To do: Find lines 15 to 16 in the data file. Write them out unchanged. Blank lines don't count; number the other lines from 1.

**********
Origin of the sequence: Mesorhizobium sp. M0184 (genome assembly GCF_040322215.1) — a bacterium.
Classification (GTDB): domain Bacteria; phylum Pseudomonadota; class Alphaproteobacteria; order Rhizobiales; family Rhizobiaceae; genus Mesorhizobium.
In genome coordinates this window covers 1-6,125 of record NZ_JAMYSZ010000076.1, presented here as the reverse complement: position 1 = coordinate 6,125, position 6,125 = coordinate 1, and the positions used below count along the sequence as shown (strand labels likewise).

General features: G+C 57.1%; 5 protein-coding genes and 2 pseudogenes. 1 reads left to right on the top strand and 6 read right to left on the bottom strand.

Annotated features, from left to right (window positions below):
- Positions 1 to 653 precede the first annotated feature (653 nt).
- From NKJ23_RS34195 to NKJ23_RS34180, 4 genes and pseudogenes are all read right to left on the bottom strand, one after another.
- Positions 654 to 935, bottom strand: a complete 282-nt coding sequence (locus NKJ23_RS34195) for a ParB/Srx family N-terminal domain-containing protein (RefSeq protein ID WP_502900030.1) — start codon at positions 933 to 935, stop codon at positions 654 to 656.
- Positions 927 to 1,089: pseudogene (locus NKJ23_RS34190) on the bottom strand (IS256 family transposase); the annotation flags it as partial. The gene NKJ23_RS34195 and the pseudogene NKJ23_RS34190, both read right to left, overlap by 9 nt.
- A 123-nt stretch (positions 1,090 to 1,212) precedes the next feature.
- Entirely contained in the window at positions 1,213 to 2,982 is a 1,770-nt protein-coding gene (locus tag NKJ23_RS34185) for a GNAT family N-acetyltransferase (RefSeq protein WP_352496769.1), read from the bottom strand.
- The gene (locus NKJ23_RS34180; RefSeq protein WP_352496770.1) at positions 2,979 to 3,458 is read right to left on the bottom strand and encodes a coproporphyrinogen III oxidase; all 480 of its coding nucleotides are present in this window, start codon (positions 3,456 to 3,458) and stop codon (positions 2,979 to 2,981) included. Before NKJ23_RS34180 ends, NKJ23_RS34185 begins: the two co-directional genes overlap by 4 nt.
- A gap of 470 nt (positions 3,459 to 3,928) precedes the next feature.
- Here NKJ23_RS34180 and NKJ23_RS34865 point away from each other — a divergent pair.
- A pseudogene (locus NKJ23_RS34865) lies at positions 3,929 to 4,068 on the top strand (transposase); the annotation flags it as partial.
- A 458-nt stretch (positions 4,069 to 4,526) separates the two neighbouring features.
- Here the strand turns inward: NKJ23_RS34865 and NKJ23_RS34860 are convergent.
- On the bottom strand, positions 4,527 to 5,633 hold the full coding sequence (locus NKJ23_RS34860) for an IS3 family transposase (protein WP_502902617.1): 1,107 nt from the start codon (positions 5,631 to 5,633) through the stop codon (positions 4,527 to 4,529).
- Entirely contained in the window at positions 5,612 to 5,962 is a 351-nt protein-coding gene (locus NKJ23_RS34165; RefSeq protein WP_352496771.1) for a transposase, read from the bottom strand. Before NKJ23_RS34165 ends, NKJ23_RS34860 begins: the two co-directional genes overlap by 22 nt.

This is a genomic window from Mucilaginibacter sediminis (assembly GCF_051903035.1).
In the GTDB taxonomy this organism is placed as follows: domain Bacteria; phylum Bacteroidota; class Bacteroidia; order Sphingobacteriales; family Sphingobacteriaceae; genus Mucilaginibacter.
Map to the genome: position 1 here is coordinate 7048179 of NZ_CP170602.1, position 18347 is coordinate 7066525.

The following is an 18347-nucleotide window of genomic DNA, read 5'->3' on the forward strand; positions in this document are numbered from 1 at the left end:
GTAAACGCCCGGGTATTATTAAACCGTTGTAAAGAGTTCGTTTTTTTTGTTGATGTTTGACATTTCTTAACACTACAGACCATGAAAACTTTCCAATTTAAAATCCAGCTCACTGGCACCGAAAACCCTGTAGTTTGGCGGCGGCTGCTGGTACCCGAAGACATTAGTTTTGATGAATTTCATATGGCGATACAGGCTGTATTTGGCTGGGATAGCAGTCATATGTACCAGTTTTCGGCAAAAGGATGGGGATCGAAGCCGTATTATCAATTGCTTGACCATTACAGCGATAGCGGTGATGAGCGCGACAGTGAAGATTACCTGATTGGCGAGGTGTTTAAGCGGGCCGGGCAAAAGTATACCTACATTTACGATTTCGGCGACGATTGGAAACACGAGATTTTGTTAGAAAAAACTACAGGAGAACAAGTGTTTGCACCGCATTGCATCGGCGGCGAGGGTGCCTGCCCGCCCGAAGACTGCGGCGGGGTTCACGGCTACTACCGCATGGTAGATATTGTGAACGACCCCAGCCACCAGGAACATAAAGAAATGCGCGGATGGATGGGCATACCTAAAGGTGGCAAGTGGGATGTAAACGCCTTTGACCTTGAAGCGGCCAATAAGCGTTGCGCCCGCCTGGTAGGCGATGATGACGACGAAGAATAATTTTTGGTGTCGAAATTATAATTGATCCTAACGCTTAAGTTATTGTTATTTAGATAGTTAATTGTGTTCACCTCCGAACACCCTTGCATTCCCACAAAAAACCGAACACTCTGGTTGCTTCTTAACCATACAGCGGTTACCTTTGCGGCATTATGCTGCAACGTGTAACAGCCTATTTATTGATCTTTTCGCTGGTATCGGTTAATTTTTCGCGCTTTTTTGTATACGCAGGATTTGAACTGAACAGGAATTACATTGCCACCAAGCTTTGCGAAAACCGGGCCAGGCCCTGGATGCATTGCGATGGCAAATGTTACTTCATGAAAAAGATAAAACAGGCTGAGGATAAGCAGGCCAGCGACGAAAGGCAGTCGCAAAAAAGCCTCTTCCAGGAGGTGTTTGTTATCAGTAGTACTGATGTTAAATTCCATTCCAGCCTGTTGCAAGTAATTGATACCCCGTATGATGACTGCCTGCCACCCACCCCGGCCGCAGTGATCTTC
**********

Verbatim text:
- A pseudogene (locus NKJ23_RS34865) lies at positions 3,929 to 4,068 on the top strand (transposase); the annotation flags it as partial.
- A 458-nt stretch (positions 4,069 to 4,526) separates the two neighbouring features.